We’re always being asked the question, whats the difference between clean water and drinking water? We’ve put together a quick blog as guidance for our readers.
Tardis H2O on site offer delivery of two grades of water. Clean water and drinking (also referred to as potable) water.
Both clean and drinking water is drawn from authority licensed potable sources.
All H2O drivers and operatives are *EUSR accredited. *Energy & Utilities Skills Register
The difference between clean and drinking water is as follows:
1) The preparation process followed.
2) The equipment used for delivery and storage.
3) Delivery vessel used.
4) Fittings used to transport water between vessels.
5) Water tests.
6) Cleaning and chlorination process.
Clean water is taken from a potable source and loaded onto a tanker suitable for delivery of clean water only. Tankers used for clean water delivery can be constructed from mild steel, which means the water is only suitable and intended for hand washing and other welfare facilities.
Water pipes used for delivering clean water are not *WRAS Approved (*Water Regulation Advisory Scheme). Therefore, the water travelling through these pipes are not classed as fit for human consumption. We do make sure these pipes are chlorinated before any fill is carried out.
Drinking water is also taken from a potable source, but in this case our drinking water tankers are constructed from stainless steel 316L, which is of food grade standard and recognised by the *DWI (*Drinking Water Inspectorate) and WRAS. This also includes the pumping system.
All drinking water tankers are prepped to strict hygiene standards prior to delivery of drinking water.
The process followed for delivering drinking water is as follows:
1) All residual water is drained from the tanker barrel.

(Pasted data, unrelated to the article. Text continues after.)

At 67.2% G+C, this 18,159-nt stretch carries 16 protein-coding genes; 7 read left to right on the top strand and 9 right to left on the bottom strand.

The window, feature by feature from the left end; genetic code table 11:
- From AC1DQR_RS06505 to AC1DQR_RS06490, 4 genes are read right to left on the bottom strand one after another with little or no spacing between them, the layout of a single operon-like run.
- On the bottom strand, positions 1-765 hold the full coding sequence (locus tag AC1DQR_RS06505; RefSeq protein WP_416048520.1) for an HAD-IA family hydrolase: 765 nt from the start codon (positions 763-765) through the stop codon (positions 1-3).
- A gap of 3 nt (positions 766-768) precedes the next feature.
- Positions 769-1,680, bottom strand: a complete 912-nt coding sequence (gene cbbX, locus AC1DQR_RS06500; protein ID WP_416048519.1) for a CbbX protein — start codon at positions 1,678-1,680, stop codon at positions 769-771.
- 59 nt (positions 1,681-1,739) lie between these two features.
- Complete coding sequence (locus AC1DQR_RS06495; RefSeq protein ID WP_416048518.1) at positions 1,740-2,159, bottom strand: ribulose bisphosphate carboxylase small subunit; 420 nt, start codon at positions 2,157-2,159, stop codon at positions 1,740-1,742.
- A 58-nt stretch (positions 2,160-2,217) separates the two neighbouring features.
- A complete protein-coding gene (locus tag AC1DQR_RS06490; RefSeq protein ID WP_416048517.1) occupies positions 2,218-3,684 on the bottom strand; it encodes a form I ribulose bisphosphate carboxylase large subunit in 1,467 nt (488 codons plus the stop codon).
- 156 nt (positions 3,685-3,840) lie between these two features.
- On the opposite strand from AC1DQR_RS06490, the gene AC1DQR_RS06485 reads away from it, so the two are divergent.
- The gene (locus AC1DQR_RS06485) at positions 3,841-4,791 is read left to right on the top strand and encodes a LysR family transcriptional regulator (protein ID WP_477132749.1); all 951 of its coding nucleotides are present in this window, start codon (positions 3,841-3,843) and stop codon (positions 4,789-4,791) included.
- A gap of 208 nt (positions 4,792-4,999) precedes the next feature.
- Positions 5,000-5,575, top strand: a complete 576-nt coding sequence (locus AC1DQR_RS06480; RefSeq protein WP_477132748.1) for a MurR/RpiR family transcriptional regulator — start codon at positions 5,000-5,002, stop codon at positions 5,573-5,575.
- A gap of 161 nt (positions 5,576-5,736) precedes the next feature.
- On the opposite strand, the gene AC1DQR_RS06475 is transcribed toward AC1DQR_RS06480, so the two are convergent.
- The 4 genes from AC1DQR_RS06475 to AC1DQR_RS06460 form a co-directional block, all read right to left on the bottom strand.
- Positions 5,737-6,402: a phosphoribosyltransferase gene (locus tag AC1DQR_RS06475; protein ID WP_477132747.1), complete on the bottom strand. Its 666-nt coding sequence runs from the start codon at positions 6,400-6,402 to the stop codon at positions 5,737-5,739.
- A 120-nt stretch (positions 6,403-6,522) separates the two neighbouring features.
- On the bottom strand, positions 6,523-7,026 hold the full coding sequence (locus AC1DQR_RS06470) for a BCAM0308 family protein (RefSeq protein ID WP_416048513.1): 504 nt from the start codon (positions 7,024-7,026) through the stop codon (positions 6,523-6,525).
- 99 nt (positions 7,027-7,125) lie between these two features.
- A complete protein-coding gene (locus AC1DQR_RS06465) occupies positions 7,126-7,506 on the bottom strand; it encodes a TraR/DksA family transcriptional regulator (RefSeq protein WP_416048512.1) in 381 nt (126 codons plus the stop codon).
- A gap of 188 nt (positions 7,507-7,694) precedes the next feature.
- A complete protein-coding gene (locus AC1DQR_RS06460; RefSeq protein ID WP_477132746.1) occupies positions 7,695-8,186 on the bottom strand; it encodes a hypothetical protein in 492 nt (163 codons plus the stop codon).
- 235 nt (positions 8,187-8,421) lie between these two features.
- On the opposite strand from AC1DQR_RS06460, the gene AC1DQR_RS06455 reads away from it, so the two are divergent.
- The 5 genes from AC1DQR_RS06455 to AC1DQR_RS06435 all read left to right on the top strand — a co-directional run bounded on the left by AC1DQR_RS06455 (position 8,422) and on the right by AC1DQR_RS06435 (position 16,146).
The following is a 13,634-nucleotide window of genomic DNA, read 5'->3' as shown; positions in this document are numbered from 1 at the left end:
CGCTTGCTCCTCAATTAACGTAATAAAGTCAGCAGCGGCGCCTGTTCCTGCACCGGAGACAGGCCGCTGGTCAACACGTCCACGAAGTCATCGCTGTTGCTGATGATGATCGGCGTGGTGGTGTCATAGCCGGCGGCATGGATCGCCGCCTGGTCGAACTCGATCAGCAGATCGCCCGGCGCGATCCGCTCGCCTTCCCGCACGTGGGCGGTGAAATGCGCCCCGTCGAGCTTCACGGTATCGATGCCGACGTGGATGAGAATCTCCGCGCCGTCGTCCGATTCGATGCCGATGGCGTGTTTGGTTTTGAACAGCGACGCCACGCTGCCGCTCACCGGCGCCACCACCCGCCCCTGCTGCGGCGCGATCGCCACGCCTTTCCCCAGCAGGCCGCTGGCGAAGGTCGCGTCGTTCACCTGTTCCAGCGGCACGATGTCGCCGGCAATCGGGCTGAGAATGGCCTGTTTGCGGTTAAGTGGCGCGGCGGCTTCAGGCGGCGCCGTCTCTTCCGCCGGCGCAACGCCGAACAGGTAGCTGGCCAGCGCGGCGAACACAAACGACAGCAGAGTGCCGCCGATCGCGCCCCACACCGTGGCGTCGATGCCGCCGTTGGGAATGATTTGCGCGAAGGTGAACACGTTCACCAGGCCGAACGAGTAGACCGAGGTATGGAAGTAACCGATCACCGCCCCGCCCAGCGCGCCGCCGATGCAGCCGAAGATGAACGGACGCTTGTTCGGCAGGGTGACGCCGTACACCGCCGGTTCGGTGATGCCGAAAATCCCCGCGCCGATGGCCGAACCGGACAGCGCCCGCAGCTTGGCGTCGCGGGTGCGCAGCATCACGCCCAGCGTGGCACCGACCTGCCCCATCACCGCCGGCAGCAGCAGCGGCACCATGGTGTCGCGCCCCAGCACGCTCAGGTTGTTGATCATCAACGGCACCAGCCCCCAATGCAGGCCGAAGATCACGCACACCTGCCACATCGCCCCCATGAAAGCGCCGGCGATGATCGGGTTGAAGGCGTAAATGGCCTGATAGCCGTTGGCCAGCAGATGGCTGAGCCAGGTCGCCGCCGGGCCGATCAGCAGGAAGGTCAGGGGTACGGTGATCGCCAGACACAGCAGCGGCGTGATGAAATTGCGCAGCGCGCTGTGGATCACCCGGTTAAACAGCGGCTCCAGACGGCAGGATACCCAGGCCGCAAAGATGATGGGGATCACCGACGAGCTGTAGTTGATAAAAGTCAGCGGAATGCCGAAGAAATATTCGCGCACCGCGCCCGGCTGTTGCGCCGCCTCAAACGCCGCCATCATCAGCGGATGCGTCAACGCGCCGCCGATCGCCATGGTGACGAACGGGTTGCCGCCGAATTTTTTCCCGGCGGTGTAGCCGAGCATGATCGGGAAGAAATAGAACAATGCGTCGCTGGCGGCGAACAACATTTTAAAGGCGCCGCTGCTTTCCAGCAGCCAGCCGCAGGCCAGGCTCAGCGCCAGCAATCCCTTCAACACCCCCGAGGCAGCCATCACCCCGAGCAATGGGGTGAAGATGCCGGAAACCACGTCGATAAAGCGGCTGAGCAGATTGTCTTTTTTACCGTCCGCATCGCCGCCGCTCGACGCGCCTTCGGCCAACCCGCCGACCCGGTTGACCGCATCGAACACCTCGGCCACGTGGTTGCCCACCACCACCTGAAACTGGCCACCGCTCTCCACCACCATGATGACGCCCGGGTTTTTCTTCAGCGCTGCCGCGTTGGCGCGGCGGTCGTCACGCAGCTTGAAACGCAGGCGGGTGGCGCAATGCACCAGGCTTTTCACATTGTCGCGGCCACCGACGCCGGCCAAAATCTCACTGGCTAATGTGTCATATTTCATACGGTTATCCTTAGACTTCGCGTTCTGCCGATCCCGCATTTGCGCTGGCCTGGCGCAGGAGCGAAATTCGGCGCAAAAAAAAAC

2) Sight glass is removed, cleaned and replaced.
3) Tanker is then fully jet washed internally.
4) All internal tank walls are sprayed with a Chlorine solution.
5) Pre-flush fill takes place (this is to ensure any debris is removed from the tanker).
6) Dechlorinate water n the tanker before dumping to drain.
7) Internal walls are jet washed without entering the tanker chamber.
8) The tanker is parked at the location of the potable source.
9) All fixtures and fittings are chlorinated. All fittings and pipework will be stainless steel and WRAS approved.
10) The line is flushed through before connecting to tanker.
11) The tanker is connected to the licenced fill point.
12) The fitting is re-chlorinated and attached to the tanker and filling commences.
Again, all fixtures, fittings and pipework will be stainless steel and WRAS approved.
13) Once filling is complete the water is tested and results recorded.
14) If there are discrepancies recorded within the test the same process is repeated.
Upon arrival, the driver will check if the storage tank at site is suitable for holding drinking water, checking that fittings are WRAS approved? And pipework appropriate for drinking water?
If the storage tank is fit for drinking water, the driver will commence the fill. Once the fill is complete, the driver will re-test the water in the storage tank and confirm water is good for wholesome water suitable for drinking.
If the storage tank on site is not suitable for holding drinking water, the driver will make the site management aware that although the supply from the tanker is drinking water it will be classed as clean water once offloaded into the non-approved storage tank.
Drinking water should be tested every 24 hours as stated in the British Standard BS8551:2015.
If you require any further information, call our friendly team on the usual freephone number 0800 731 0589.